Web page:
/** ips.english: 425.0 **/

** Topic: //UPDATE//EAST TIMOR: UN Pulls Out Most Staff from Compound **
** Written 9:09 PM Sep 10, 1999 by newsdesk in cdp:ips.english **
Copyright 1999 InterPress Service, all rights reserved.
Worldwide distribution via the APC networks.

*** 10-Sep-99 ***

Title: //UPDATE//EAST TIMOR: UN Pulls Out Most Staff from Compound

JAKARTA, Sep 10 (IPS) - Most United Nations staff evacuated their besieged compound in the East Timorese capital of Dili on Friday, with a view to leaving behind a skeleton contingent that both the UN and the Indonesian government want kept running.

The UN does not want to leave completely to indicate that it was not abandoning the East Timorese after the Aug 30 ballot, while the Indonesian government seems aware that a pullout would further hurt its already tattered international image.

By Friday afternoon, some 300 people with the UN Assistance Mission in East Timor (UNAMET) were airlifted aboard Australian air force planes from Dili to Darwin in northern Australia Friday as well.

About half of the total were East Timorese staff, whose lives are especially at risk if left behind, news reports say from Australia said.

>From 50 to 80 international UN staff were likely to be kept at the Dili compound, now that the Indonesian military had given new assurances of security and after talks by the visiting UN ambassadorial team.

However, some reports from Dili claimed armed men had gone into the UN compound and threatened both UN staff and refugees still there.

Earlier, UN secretary general Kofi Annan said reports from Dili ''have indicated that the situation was relatively peaceful last night''.

On Friday, Australian Prime Minister John Howard said ''the deterioration has stopped''. As for the situation in the UN compound, he added: ''The situation on the ground is a little less difficult. I don't want to put it any more strongly than that.''

The fact that East Timorese had been able to leave Dili aboard the planes indicated that ''there seems to be a greater level of cooperation between the UN people and the Indonesian authorities'', he told the Australian Broadcasting Corporation Friday.

The UN pullout was earlier scheduled to have begun on Thursday, but was pushed back as staffers said they could not leave East Timorese refugees in the compound to be killed.

Agreement has since been reached with the Indonesian military and the UN to allow the refugees sheltering at the compound to be safely evacuated to Dare town 10 km from the capital.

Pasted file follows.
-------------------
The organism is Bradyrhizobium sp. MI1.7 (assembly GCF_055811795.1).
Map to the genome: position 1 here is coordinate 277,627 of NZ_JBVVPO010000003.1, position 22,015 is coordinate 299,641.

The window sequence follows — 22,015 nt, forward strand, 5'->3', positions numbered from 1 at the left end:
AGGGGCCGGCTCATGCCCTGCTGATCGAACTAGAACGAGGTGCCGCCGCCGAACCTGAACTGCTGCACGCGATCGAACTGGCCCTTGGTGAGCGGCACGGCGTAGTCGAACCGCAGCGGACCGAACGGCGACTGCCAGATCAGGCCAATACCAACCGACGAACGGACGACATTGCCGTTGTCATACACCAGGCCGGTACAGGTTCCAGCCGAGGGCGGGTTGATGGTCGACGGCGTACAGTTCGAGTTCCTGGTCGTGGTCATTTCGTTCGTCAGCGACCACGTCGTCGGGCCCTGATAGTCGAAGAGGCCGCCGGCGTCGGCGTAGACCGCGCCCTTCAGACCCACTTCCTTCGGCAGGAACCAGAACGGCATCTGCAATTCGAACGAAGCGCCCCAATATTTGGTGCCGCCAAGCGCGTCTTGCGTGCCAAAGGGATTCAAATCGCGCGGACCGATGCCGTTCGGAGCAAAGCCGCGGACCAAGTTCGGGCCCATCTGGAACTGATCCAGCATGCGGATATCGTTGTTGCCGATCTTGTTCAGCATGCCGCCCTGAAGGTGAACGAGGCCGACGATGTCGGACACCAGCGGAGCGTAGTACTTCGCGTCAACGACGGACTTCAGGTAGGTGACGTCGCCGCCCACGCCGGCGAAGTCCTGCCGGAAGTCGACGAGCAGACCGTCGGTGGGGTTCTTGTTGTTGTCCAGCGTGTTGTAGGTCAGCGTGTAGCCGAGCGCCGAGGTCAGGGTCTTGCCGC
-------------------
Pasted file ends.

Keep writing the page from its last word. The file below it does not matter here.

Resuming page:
Earlier estimates said there were still 1,000 refugees there, but the numbers continued to dwindle as many fled for fear of attacks once most of the UN workers left.

UN Secretary General Kofi Annan said in New York the UN was determined to ''maintain'' its premises in East Timor and UN officials were Dili said they hoped to be able to function if the security situation indeed improves under a new military commander for the territory.

Indonesian officials say the situation in East Timor had eased a bit on Thursday, and indeed UN officials said a relief flight from Darwin with fresh supplies had arrived the same day.

Even then, Alan Mills of the UN civilian police contingent, said there was no room for complacence and said the militias had ''looted two of our warehouses in the last two days''.

UN officials in Dili Friday morning said they continued to hear gunshots.

The UN has also told foreign journalists still in the compound to leave and join the evacuation.

A five-member UN ambassadorial team met with Defense Minister Gen Wiranto -- who pledged to do what all needed so that UNAMET could stay in East Timor -- on Friday.

Despite skepticism about assurances by Indonesian officials, that pledge was seen here as perhaps an ever-so-slight easing of the hard line Indonesian attitudes stoked by calls for international intervention.

At a meeting with the UN team Thursday, Foreign Minister Ali Alatas also reportedly asked what requirements the UN had for foreign troops to escort humanitarian relief supplies.

The group also met on Friday East Timorese leader Jose Alexandre 'Xanana' Gusmao, whose father Manuel had been killed by pro-Jakarta militia members in Dili this week. Gusmao on Friday confirmed the death, which was reported by the Portuguese news agency Lusa on Thursday.

Shedding tears, he said: ''I am not crying for my father only. I am crying for all Timorese people.''

Meantime, East Timorese leader Jose Ramos Horta arrived in Auckland, New Zealand in a bid to lobby support for an international force among Asia-Pacific leaders gathering for an economic summit on Sep 12- 13.

Flying in from the US, Ramos Horta said: ''This is a genocide at the end of the 21st century.''

The Alliance of Independent Journalists in Jakarta expressed fears for eight Indonesian journalists who had been missing since the imposition of martial law in East Timor on Tuesday.

''All of them are missing and according to some reports, they were captured by the military,'' the AJI's Ging Ginanjar said in a message to media organisations.

Already more than 200,000 people in East Timor, with a population of 800,000, have been displaced, fled or gone into west Timor.

Hundreds are believed to have been killed in little more than a week since 78.5 percent of East Timorese voted for independence from Indonesia, triggering a wave of revenge killings, burning and looting by pro- Indonesia militia, and witnesses say, members of the Indonesian army itself. (END/IPS/ap-ip-hd/bb-js/js/99)

Origin: Rome///UPDATE//EAST TIMOR/ ----

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